My favourite cricketing moment involving myself came when I was in the eleventh standard. It had nothing to do with batting or bowling. It happened at the District Stadium in Bellary

The opposition’s best batsman, a south paw, was tearing our moderate bowling attack to shreds. Captain of our team thought that it would be better to get an off spinner into the attack and restrict him. Bad idea, as the bowler bowled a line that he would have done to a right hander. Easy pickings for the south paw then as he picked three boundaries, all of which sailed over my head at square leg. There was some tension attached to the final delivery as the captain had a prolonged discussion with the bowler. None of it seemed to work as the bowler bowled the same line. The batsman though erred in making room for himself and trying to slog it. He seemingly adjusted at the last moment and proceeded to force what seemed a fourth boundary of the over

There were two differences though, in the way it actually panned out. The ball flew higher, threatening to touch Troposphere. And because it went so high, I felt obliged to run for it. On its descent, I felt it would be a two bounce four. Nevertheless I ran a few yards, without ever getting under the ball and outstretched my hands for what it was worth. What I did do intentionally in the entire exercise was to cup my hands around the ball once it landed. All this happened in front of a sparse crowd, which immediately rose to applaud the effort. At that instant I felt I had my own Kapil Dev moment

I relived this experience years later when Dravid talked about the thrill of performing in front of a packed stadium. He said that the very feeling of, forty thousand people chanting your name would push you towards giving something extra

The question in front of the authorities would be: How to pack the stadiums?


A general feeling amongst the paying public ( with an extra stress on the word paying) is, they would throng the grounds if they were made to feel at home. In the recently conducted Delhi Test, a paying spectator narrated his experiences thus

So we set off early for the 90 minute drive to the stadium. There were more policemen than spectators outside the stadium, and we played a little game of pointing out the paunchiest among them (we found at least a dozen officers of Gatting-esque proportions). When we politely asked where we could park, we were asked if we have “parking accreditation”. Since we were unfamiliar with the term, we were pointed to a location approximately 5km away, where a “park and ride” service was available.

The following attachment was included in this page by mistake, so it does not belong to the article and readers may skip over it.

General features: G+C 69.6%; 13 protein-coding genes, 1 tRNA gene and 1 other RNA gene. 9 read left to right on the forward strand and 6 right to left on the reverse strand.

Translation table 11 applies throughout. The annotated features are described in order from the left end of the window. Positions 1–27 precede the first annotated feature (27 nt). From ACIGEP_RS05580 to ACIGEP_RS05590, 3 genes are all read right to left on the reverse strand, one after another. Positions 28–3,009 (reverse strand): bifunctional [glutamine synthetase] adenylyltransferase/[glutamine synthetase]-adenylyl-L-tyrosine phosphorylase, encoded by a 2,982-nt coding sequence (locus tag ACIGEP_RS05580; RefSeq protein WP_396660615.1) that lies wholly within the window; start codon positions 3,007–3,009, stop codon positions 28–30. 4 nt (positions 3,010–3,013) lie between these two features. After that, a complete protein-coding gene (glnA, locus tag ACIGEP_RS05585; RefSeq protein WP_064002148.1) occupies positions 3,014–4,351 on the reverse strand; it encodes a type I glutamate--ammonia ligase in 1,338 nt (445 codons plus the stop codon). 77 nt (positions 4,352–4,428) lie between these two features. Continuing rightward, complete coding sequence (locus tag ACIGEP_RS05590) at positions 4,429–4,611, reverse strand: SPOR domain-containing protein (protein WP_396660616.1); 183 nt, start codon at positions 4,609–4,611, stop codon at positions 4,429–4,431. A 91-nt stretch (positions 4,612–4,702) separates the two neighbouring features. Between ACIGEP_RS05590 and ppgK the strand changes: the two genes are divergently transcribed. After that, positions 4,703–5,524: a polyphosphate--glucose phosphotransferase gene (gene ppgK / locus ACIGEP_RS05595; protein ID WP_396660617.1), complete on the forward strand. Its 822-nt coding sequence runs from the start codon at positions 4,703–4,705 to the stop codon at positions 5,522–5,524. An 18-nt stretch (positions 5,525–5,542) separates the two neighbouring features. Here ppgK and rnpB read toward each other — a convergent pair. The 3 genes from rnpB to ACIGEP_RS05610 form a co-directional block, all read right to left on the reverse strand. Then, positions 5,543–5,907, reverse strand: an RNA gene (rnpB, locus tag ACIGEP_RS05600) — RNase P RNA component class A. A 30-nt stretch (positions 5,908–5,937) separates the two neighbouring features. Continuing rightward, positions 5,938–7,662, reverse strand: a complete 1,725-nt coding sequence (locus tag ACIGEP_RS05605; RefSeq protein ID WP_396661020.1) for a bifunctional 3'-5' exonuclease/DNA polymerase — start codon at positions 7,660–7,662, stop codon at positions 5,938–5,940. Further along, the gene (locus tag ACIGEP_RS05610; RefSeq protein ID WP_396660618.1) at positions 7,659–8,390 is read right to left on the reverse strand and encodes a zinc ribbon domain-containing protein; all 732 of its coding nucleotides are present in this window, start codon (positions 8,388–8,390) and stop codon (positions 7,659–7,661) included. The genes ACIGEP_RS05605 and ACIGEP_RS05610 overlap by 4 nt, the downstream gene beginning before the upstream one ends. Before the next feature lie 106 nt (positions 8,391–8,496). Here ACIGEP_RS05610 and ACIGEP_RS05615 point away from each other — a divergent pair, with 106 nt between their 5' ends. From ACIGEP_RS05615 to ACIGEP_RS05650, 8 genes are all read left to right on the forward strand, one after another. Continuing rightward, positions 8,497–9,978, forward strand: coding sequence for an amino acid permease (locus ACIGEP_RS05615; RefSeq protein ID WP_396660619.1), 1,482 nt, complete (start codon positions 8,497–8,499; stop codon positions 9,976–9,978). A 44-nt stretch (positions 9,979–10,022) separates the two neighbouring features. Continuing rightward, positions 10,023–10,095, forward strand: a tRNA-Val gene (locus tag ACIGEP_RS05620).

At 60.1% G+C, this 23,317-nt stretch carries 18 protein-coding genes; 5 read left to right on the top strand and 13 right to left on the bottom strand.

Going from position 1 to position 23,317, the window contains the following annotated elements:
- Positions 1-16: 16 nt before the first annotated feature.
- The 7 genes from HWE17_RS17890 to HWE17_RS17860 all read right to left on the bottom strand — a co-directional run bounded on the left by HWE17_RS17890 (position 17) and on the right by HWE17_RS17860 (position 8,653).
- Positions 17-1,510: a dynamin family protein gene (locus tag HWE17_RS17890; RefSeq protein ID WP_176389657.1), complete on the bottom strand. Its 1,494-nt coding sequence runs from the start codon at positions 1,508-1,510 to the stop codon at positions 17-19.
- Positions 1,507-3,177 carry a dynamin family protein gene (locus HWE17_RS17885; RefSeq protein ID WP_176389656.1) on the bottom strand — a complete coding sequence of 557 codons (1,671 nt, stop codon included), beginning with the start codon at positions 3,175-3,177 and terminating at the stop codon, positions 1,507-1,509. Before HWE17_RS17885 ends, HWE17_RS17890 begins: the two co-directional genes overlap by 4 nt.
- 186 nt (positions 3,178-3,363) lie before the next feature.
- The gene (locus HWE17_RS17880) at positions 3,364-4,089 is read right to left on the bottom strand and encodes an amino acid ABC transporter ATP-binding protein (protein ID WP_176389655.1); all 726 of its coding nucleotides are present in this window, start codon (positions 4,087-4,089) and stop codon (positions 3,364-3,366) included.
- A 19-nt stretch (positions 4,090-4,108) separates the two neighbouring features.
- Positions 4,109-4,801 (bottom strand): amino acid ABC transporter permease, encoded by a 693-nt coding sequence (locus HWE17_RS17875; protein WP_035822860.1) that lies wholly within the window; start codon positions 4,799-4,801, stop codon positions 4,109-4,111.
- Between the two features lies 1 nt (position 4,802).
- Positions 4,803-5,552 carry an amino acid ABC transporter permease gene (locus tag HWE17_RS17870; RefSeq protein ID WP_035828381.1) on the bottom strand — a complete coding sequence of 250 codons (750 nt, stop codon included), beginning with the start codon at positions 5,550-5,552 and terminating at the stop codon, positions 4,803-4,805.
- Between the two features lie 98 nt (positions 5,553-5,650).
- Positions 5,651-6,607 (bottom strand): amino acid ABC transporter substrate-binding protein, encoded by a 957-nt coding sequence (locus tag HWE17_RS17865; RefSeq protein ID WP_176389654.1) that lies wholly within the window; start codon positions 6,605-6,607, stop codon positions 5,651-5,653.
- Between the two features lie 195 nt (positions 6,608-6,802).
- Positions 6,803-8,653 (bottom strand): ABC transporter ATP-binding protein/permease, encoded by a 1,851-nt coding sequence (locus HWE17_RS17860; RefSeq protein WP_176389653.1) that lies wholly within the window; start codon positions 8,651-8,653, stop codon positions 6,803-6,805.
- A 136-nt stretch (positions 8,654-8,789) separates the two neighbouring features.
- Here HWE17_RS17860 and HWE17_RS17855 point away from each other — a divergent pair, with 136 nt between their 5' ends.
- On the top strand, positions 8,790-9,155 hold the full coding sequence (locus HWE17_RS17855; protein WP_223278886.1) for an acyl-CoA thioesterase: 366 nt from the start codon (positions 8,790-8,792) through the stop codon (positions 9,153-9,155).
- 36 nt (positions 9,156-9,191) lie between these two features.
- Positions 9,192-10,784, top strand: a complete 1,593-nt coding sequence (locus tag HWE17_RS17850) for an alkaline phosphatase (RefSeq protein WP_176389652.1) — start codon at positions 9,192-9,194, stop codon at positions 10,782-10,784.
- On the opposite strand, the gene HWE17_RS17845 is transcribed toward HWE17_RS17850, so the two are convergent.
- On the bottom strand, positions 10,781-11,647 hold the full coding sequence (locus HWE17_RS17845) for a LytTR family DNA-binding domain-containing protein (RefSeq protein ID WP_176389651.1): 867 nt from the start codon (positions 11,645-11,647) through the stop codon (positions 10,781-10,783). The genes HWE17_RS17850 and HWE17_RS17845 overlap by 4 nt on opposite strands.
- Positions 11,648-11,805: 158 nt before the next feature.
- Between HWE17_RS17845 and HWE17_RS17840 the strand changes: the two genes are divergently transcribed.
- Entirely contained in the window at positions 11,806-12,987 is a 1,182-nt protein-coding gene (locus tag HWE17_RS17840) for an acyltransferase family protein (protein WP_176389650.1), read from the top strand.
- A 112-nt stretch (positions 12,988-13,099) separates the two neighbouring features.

20 minutes and much Google-Maps-fiddling later, we were parked and ready to ride. The organisers unfortunately were unclear about the “ride” part of the arrangement – we were expected to find our own rides back to the stadium, a fact that was complicated by the traffic restrictions around the parking area. But the day was still good for walking and sharing rickshaws with strangers and we had missed only an hour of play when we reached the stadium (again)

How many people would venture making a trip to the stadium if they have to face all these hassles? This is not a problem unique to Delhi, but to all the major cities in India. The very few stadiums that don’t have these problems are located far away from the city centre

We needn’t look past the Kolkata Test against South Africa in 2010 to know how crowd can impact a Test. On the fifth day they waited patiently when Amla and Parnell almost took South Africa to a draw and cheered wildly when the batsmen in the middle played a false stroke. Parnell finally succumbed to the pressure and chipped one to mid-on. That kind of atmosphere is missing in most Indian grounds and BCCI is oblivious to all of this

About half of the tickets are distributed to the corporate sponsors who wouldn’t even bother to come to the ground. Instead they can always distribute them among the eager school kids who would flock the stadium given a chance. To make sure that the contractual obligations are fulfilled they can always make the beneficiary know who the donator was

If the crowd is buying tickets to watch the game it is to watch the players in the middle. They wouldn’t mind a few hours of discomfort in a day. How long will they forego comfort? The Indian stadiums ask a lot of the spectator. For instance, most of the stands are open. The spectator ends up paying equal attention to the match as he does to his personal safety. Except for a T20 game, the spectator is expected to spend a minimum of three hours under the sun, if he wants to watch a full game that is. Most of the grounds have the facility to build that protection. It would be a happy thing for the spectators if the associations go ahead and construct them

BCCI also needs to be judicious in picking venues as people from second tier cities would fill the stadiums more easily than they would in major venues. The same thing needs to boil down to Ranji Trophy as well. Taking the example of Tamil Nadu team, am sure that they would attract more crowd in a city like Madurai, Salem or Coimbatore than they would in Chennai

Once BCCI figures out a way to bring the crowd back in, they would find that players will have a lot of moments to savour

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